UK 'unlikely to need new lockdown or old social distancing measures', expert says

7 August 2021, 07:35 | Updated: 7 August 2021, 08:29

Britian should not need to lockdown again, an expert has said
Britian should not need to lockdown again, an expert has said. Picture: Alamy

By Will Taylor

Further coronavirus lockdowns are unlikely to be needed and the UK will probably need to accept Covid is sticking around, an expert has said.

Professor Neil Ferguson, the immunologist from Imperial whose modelling about shutdowns was thought to be influential ahead of the March 2020 restrictions, believes cases are going to rise.

But heavy restrictions seen last year and the start of 2021 should not need to return, he predicted.

It is hoped the UK's vaccine programme has weakened the link between new cases and rising hospital cases and deaths.

Prof Ferguson, who sits on Government advisory committees, told the Times it is "unlikely we will need a new lockdown or even social distancing measures of the type we've had so far".

However, he warned that if coronavirus "changes substantially", that could change.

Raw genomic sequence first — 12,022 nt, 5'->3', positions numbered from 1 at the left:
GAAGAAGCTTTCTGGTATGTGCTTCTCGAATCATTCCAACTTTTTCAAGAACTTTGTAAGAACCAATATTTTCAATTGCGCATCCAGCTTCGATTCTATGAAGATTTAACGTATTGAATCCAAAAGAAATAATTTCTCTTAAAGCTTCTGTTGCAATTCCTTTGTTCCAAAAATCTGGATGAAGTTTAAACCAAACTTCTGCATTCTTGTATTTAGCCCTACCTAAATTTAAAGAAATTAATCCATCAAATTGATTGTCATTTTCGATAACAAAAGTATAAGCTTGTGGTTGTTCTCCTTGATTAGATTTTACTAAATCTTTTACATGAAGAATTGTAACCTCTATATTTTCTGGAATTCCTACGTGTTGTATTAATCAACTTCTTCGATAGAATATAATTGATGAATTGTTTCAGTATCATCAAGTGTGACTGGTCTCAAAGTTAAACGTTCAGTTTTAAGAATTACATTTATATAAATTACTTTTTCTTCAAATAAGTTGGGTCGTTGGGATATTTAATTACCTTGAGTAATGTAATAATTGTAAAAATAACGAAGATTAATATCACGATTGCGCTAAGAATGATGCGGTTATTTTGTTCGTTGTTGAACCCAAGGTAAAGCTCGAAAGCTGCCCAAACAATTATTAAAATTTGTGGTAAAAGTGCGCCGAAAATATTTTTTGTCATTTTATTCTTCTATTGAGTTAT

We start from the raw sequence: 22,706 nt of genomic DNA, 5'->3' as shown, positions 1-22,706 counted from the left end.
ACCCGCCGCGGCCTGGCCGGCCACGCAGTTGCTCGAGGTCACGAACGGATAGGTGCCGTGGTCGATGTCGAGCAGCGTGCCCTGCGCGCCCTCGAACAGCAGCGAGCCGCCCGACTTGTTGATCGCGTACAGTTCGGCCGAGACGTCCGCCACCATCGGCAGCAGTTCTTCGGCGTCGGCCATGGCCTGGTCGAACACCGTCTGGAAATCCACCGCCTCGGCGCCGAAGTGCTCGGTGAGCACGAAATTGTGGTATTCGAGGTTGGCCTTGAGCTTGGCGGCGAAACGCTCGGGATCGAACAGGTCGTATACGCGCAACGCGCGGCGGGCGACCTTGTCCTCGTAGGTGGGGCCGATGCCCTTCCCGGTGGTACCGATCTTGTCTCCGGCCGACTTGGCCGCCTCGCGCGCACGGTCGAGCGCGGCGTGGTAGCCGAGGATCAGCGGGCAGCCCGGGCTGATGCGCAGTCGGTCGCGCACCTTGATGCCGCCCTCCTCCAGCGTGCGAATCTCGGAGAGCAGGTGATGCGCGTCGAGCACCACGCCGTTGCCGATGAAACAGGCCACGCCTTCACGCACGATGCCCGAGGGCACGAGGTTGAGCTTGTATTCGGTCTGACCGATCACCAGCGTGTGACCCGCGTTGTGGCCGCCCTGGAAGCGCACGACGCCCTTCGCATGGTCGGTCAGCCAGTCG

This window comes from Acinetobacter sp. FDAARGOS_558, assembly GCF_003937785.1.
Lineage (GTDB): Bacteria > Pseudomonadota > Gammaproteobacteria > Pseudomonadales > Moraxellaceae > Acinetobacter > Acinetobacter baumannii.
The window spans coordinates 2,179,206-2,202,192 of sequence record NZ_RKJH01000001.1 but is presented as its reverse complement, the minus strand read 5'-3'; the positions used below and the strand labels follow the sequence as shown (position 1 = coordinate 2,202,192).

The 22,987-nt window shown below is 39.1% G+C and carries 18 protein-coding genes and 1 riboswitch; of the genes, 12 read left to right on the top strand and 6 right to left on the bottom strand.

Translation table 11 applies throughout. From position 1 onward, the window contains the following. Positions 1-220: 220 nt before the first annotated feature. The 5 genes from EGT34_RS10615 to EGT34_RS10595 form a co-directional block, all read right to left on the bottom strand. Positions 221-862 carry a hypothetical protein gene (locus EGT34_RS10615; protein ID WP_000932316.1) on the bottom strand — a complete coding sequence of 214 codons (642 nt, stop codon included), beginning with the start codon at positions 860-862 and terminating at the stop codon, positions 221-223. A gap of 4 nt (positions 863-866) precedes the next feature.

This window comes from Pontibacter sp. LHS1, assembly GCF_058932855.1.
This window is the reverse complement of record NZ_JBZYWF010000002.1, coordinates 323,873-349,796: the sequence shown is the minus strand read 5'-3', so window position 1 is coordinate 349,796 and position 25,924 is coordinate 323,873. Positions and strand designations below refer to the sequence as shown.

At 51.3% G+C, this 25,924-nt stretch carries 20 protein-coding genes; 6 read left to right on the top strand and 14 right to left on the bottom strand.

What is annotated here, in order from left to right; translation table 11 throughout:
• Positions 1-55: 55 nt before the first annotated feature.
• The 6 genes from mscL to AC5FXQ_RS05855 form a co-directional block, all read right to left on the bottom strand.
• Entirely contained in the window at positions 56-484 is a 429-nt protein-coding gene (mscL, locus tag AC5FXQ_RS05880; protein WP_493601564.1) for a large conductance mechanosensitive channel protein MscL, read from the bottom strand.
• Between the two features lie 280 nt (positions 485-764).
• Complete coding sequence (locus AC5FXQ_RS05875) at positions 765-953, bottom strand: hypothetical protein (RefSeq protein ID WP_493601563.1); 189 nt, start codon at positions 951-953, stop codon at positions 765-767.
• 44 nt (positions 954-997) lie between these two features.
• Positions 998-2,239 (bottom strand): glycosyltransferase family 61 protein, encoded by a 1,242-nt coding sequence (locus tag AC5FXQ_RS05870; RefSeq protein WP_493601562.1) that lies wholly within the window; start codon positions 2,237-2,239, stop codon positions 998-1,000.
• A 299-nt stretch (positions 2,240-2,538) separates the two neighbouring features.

Read more: Covid case rates dropped at end of July after England's 'Freedom Day' reopening

Read more: Political pressure delayed UK's Covid-19 response, top scientist suggests

He believed the UK could "reach another point where we start seeing increasing case numbers again", though at least vaccines had "changed the relationship between cases and hospitalisation".

He added that the UK will probably need to accept Covid is a lingering, potentially lethal, threat and said: "I suspect for several years, we will see additional mortality.

"There's a risk in the winter coming of thousands to tens of thousands more deaths."

His comments come as the proportion of people who tested positive for Covid in the week to July 31 fell compared to the week prior.

The Office for National Statistics found about one in 75 people in private households tested positive, down from one in 65 in the week before despite the July 19 unlocking.

More than 46 million people have had their first dose in the UK, while 39 million have had their second jab.